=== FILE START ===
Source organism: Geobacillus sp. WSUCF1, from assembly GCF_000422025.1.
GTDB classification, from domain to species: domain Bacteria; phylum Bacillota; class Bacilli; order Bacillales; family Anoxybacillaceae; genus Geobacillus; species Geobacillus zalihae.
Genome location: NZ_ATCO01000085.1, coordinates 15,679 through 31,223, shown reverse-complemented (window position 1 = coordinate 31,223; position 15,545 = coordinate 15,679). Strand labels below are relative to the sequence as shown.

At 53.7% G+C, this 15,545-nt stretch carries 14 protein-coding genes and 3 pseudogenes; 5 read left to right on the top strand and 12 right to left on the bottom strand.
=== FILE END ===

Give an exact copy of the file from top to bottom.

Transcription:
Source organism: Geobacillus sp. WSUCF1, from assembly GCF_000422025.1.
GTDB classification, from domain to species: domain Bacteria; phylum Bacillota; class Bacilli; order Bacillales; family Anoxybacillaceae; genus Geobacillus; species Geobacillus zalihae.
Genome location: NZ_ATCO01000085.1, coordinates 15,679 through 31,223, shown reverse-complemented (window position 1 = coordinate 31,223; position 15,545 = coordinate 15,679). Strand labels below are relative to the sequence as shown.

At 53.7% G+C, this 15,545-nt stretch carries 14 protein-coding genes and 3 pseudogenes; 5 read left to right on the top strand and 12 right to left on the bottom strand.